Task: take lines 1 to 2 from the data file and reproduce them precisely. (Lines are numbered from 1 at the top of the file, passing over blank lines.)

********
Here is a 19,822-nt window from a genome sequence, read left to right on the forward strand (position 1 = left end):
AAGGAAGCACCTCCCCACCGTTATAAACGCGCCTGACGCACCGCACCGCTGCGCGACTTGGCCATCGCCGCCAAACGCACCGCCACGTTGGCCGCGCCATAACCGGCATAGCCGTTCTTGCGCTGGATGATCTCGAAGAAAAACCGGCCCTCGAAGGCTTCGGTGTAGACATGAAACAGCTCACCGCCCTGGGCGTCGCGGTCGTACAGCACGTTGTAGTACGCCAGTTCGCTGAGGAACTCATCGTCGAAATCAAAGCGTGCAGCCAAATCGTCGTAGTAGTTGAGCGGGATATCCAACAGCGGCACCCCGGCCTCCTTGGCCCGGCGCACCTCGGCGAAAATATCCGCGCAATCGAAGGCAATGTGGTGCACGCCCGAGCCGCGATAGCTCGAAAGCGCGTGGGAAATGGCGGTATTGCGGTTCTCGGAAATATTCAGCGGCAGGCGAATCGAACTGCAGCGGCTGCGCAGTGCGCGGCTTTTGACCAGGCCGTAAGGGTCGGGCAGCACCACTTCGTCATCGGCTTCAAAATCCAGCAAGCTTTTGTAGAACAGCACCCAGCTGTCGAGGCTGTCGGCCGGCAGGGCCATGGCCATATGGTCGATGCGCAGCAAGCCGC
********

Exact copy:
Here is a 19,822-nt window from a genome sequence, read left to right on the forward strand (position 1 = left end):
AAGGAAGCACCTCCCCACCGTTATAAACGCGCCTGACGCACCGCACCGCTGCGCGACTTGGCCATCGCCGCCAAACGCACCGCCACGTTGGCCGCGCCATAACCGGCATAGCCGTTCTTGCGCTGGATGATCTCGAAGAAAAACCGGCCCTCGAAGGCTTCGGTGTAGACATGAAACAGCTCACCGCCCTGGGCGTCGCGGTCGTACAGCACGTTGTAGTACGCCAGTTCGCTGAGGAACTCATCGTCGAAATCAAAGCGTGCAGCCAAATCGTCGTAGTAGTTGAGCGGGATATCCAACAGCGGCACCCCGGCCTCCTTGGCCCGGCGCACCTCGGCGAAAATATCCGCGCAATCGAAGGCAATGTGGTGCACGCCCGAGCCGCGATAGCTCGAAAGCGCGTGGGAAATGGCGGTATTGCGGTTCTCGGAAATATTCAGCGGCAGGCGAATCGAACTGCAGCGGCTGCGCAGTGCGCGGCTTTTGACCAGGCCGTAAGGGTCGGGCAGCACCACTTCGTCATCGGCTTCAAAATCCAGCAAGCTTTTGTAGAACAGCACCCAGCTGTCGAGGCTGTCGGCCGGCAGGGCCATGGCCATATGGTCGATGCGCAGCAAGCCGC